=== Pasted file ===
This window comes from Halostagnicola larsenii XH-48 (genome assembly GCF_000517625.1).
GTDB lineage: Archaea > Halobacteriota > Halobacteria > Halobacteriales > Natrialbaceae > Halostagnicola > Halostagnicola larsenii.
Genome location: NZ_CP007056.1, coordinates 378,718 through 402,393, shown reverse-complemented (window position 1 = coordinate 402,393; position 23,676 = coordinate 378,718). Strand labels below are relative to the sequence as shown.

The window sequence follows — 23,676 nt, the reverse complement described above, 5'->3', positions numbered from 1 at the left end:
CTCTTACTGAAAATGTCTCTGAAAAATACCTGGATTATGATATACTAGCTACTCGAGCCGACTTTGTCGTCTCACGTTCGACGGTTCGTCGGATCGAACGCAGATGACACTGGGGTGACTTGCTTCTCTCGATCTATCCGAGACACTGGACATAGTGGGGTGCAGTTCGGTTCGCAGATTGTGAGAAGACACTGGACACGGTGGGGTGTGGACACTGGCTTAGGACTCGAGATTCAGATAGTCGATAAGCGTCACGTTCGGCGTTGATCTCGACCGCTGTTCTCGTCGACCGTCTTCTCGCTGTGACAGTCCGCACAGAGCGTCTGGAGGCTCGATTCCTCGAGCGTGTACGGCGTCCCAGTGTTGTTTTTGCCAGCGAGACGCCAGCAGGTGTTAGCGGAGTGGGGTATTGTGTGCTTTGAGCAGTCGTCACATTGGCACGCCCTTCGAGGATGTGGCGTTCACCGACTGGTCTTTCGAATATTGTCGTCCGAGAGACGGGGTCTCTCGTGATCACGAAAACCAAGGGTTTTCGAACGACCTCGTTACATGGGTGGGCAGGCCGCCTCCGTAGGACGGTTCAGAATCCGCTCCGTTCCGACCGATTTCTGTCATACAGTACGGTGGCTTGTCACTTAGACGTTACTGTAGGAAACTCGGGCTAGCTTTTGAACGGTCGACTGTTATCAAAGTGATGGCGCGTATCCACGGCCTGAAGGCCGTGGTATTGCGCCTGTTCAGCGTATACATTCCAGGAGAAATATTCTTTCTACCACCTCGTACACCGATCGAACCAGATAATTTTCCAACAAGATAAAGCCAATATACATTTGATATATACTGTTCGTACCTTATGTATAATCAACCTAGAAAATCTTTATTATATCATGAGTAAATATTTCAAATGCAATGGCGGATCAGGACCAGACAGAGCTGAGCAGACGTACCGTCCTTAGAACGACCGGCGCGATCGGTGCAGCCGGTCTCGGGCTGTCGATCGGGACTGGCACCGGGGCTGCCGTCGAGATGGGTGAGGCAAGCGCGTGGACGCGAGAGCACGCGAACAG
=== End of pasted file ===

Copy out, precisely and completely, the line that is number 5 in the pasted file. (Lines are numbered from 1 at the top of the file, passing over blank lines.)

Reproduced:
CTCTTACTGAAAATGTCTCTGAAAAATACCTGGATTATGATATACTAGCTACTCGAGCCGACTTTGTCGTCTCACGTTCGACGGTTCGTCGGATCGAACGCAGATGACACTGGGGTGACTTGCTTCTCTCGATCTATCCGAGACACTGGACATAGTGGGGTGCAGTTCGGTTCGCAGATTGTGAGAAGACACTGGACACGGTGGGGTGTGGACACTGGCTTAGGACTCGAGATTCAGATAGTCGATAAGCGTCACGTTCGGCGTTGATCTCGACCGCTGTTCTCGTCGACCGTCTTCTCGCTGTGACAGTCCGCACAGAGCGTCTGGAGGCTCGATTCCTCGAGCGTGTACGGCGTCCCAGTGTTGTTTTTGCCAGCGAGACGCCAGCAGGTGTTAGCGGAGTGGGGTATTGTGTGCTTTGAGCAGTCGTCACATTGGCACGCCCTTCGAGGATGTGGCGTTCACCGACTGGTCTTTCGAATATTGTCGTCCGAGAGACGGGGTCTCTCGTGATCACGAAAACCAAGGGTTTTCGAACGACCTCGTTACATGGGTGGGCAGGCCGCCTCCGTAGGACGGTTCAGAATCCGCTCCGTTCCGACCGATTTCTGTCATACAGTACGGTGGCTTGTCACTTAGACGTTACTGTAGGAAACTCGGGCTAGCTTTTGAACGGTCGACTGTTATCAAAGTGATGGCGCGTATCCACGGCCTGAAGGCCGTGGTATTGCGCCTGTTCAGCGTATACATTCCAGGAGAAATATTCTTTCTACCACCTCGTACACCGATCGAACCAGATAATTTTCCAACAAGATAAAGCCAATATACATTTGATATATACTGTTCGTACCTTATGTATAATCAACCTAGAAAATCTTTATTATATCATGAGTAAATATTTCAAATGCAATGGCGGATCAGGACCAGACAGAGCTGAGCAGACGTACCGTCCTTAGAACGACCGGCGCGATCGGTGCAGCCGGTCTCGGGCTGTCGATCGGGACTGGCACCGGGGCTGCCGTCGAGATGGGTGAGGCAAGCGCGTGGACGCGAGAGCACGCGAACAG